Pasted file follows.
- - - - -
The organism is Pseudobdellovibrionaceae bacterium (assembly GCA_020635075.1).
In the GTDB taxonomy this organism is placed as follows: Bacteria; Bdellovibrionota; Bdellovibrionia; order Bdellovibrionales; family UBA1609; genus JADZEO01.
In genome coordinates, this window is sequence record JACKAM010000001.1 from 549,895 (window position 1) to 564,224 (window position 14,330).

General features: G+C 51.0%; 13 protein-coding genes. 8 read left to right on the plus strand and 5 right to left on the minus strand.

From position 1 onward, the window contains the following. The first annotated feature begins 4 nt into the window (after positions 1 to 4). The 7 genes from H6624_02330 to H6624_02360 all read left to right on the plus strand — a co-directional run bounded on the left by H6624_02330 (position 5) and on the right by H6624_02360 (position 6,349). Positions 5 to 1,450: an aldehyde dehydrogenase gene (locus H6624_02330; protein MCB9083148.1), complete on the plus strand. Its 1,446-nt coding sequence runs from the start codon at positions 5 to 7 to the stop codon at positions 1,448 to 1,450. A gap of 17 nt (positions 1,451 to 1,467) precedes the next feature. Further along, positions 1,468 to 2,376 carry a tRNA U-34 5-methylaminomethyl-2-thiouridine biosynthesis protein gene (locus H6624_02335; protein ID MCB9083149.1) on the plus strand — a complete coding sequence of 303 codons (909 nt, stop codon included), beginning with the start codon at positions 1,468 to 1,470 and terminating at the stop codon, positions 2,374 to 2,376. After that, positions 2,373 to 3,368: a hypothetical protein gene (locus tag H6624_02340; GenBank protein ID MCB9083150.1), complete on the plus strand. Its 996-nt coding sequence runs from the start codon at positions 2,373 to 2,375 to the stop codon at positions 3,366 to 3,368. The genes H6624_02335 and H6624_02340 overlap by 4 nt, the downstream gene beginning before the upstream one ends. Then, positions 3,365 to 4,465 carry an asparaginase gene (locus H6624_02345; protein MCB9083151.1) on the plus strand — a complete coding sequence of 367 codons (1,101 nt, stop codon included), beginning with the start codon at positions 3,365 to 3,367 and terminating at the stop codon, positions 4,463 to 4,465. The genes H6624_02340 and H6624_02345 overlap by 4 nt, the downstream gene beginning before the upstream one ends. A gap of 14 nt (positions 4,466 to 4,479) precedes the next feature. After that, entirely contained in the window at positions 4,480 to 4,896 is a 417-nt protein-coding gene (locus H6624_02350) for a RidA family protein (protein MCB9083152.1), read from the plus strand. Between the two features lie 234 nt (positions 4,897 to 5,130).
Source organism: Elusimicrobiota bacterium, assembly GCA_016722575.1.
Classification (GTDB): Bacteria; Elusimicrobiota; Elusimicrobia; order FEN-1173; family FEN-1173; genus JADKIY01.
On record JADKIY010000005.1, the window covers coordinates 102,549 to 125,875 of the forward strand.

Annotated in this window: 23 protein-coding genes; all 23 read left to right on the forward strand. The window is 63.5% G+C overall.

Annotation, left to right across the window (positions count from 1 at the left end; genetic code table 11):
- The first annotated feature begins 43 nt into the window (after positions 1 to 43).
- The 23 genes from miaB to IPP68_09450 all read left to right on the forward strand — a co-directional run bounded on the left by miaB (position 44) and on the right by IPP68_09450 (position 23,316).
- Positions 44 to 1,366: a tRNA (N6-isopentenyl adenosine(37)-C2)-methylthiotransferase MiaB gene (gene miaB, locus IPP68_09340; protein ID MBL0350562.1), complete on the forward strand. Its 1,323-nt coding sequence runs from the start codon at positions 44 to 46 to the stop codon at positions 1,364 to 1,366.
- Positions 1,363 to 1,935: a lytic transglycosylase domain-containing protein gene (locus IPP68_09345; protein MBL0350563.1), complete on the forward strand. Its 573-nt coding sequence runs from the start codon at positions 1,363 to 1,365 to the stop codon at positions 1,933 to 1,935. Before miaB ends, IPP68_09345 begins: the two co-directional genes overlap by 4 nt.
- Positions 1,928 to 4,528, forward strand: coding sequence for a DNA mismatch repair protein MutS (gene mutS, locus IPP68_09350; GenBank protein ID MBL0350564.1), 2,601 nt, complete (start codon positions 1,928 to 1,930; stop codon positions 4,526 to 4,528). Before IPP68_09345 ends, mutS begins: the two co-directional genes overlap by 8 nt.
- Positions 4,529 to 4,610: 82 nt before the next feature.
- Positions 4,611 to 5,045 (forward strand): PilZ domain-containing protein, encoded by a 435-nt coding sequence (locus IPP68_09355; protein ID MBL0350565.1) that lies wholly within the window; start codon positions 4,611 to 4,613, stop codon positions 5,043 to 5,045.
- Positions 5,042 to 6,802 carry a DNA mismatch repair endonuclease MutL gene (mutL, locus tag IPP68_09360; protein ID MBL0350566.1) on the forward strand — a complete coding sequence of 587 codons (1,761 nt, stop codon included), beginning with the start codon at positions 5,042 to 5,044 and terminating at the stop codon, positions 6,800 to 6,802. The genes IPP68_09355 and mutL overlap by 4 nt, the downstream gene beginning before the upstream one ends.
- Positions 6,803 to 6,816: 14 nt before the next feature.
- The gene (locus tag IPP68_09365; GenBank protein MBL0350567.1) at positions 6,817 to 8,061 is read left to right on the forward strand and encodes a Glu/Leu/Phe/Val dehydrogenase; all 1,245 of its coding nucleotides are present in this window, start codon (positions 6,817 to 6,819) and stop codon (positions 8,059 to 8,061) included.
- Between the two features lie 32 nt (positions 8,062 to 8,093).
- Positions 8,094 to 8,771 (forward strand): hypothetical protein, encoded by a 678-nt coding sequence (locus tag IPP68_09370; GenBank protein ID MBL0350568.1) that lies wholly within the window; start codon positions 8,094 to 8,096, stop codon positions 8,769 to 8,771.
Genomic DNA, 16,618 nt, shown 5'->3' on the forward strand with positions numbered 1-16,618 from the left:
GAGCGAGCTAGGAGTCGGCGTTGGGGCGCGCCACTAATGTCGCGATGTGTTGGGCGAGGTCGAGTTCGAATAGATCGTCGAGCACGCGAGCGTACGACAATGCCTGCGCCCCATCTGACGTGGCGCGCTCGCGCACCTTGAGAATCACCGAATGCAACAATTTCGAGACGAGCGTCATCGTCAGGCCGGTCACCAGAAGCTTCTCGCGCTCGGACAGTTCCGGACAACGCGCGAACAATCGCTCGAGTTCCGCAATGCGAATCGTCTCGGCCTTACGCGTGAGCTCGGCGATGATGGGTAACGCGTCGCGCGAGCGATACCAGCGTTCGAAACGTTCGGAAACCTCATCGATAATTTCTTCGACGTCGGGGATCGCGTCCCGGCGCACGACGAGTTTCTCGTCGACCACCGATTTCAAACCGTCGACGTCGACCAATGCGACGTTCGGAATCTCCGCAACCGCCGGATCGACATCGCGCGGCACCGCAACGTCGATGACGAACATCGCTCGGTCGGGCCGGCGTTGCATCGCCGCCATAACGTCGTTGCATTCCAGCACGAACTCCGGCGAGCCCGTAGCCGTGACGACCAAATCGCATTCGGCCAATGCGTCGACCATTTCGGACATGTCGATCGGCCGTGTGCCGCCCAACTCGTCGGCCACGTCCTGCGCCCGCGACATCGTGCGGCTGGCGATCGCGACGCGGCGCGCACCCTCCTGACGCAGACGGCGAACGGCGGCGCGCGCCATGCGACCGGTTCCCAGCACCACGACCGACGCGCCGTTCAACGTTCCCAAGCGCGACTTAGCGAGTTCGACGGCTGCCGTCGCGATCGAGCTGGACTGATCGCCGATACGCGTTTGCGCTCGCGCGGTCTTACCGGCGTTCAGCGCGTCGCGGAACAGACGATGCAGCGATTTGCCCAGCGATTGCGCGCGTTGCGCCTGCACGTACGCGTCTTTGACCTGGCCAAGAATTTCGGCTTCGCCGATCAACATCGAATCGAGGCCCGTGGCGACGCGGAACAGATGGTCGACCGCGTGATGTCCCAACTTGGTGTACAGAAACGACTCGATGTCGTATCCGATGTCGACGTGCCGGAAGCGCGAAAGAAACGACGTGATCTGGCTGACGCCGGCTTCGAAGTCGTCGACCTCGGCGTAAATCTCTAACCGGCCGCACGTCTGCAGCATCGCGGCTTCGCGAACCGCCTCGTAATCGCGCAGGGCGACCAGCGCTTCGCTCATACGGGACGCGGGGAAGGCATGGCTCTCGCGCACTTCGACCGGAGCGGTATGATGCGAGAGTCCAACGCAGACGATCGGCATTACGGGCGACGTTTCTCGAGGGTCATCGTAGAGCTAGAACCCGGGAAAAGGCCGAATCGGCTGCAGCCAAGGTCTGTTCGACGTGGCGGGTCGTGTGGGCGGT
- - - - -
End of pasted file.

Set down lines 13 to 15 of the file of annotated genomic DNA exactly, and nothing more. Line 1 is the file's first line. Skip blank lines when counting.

- Positions 44 to 1,366: a tRNA (N6-isopentenyl adenosine(37)-C2)-methylthiotransferase MiaB gene (gene miaB, locus IPP68_09340; protein ID MBL0350562.1), complete on the forward strand. Its 1,323-nt coding sequence runs from the start codon at positions 44 to 46 to the stop codon at positions 1,364 to 1,366.
- Positions 1,363 to 1,935: a lytic transglycosylase domain-containing protein gene (locus IPP68_09345; protein MBL0350563.1), complete on the forward strand. Its 573-nt coding sequence runs from the start codon at positions 1,363 to 1,365 to the stop codon at positions 1,933 to 1,935. Before miaB ends, IPP68_09345 begins: the two co-directional genes overlap by 4 nt.
- Positions 1,928 to 4,528, forward strand: coding sequence for a DNA mismatch repair protein MutS (gene mutS, locus IPP68_09350; GenBank protein ID MBL0350564.1), 2,601 nt, complete (start codon positions 1,928 to 1,930; stop codon positions 4,526 to 4,528). Before IPP68_09345 ends, mutS begins: the two co-directional genes overlap by 8 nt.